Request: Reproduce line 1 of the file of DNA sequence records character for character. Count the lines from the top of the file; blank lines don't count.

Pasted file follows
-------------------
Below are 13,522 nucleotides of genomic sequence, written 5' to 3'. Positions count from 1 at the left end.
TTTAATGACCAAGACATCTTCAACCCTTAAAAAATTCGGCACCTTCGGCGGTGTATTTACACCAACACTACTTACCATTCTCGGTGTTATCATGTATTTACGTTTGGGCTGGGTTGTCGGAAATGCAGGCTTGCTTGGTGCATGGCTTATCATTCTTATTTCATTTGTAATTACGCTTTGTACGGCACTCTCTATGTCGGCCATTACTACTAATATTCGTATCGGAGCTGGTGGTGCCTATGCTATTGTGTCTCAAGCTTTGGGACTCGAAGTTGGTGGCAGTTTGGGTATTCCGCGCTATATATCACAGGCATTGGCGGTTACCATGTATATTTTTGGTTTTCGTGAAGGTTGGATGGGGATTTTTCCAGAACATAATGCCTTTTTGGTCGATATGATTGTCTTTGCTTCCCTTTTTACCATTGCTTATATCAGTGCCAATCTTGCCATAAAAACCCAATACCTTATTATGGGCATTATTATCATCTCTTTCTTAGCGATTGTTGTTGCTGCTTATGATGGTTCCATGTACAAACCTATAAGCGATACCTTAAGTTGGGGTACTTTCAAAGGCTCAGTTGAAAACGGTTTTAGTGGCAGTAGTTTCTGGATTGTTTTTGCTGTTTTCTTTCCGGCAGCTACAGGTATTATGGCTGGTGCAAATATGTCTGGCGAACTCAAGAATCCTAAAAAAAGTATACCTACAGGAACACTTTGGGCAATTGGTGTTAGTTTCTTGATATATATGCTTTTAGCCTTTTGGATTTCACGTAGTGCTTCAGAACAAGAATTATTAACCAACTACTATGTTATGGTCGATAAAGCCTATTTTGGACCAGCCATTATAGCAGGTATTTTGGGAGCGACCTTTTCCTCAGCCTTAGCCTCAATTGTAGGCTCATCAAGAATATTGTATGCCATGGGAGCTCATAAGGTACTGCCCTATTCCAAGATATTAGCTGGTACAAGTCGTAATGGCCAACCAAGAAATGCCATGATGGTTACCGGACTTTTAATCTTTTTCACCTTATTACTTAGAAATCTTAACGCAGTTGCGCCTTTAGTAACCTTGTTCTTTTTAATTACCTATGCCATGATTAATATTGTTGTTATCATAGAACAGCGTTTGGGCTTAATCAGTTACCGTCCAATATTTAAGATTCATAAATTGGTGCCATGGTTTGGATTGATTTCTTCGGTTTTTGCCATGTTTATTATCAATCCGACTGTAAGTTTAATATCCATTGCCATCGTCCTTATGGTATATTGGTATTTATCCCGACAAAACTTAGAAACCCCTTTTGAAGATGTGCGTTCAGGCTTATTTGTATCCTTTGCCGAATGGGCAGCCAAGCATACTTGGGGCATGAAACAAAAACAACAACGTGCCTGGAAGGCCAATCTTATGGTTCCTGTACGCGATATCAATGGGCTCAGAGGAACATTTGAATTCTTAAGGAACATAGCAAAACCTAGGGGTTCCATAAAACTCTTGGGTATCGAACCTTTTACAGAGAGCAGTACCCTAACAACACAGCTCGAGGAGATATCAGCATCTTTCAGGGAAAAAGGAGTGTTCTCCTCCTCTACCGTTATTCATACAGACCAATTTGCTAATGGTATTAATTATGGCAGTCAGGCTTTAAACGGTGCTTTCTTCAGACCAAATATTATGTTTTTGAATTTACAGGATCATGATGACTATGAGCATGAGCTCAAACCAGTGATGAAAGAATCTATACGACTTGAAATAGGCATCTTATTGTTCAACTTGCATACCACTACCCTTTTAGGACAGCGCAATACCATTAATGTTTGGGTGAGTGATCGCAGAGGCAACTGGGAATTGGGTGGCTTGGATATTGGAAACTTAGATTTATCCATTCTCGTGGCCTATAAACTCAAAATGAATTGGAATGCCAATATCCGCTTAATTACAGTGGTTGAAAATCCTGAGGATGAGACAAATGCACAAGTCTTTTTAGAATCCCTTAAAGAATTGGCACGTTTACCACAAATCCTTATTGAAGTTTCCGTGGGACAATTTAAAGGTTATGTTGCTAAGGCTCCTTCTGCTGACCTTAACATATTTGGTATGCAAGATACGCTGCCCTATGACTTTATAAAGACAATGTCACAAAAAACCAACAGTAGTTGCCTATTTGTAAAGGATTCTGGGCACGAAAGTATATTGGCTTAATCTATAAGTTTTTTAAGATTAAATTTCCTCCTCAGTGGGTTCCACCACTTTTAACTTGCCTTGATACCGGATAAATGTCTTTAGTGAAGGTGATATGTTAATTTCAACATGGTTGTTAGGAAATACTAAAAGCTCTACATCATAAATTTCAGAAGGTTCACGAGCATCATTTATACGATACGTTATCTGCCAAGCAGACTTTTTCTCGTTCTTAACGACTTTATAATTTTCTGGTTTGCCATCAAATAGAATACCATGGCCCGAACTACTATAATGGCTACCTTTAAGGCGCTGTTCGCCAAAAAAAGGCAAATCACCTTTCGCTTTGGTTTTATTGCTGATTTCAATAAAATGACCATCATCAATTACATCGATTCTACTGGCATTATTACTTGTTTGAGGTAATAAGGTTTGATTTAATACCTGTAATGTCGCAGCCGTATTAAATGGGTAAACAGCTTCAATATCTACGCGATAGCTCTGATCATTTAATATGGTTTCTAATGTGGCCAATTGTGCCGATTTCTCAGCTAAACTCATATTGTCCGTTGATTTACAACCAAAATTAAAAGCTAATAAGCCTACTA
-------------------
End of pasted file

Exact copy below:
Below are 13,522 nucleotides of genomic sequence, written 5' to 3'. Positions count from 1 at the left end.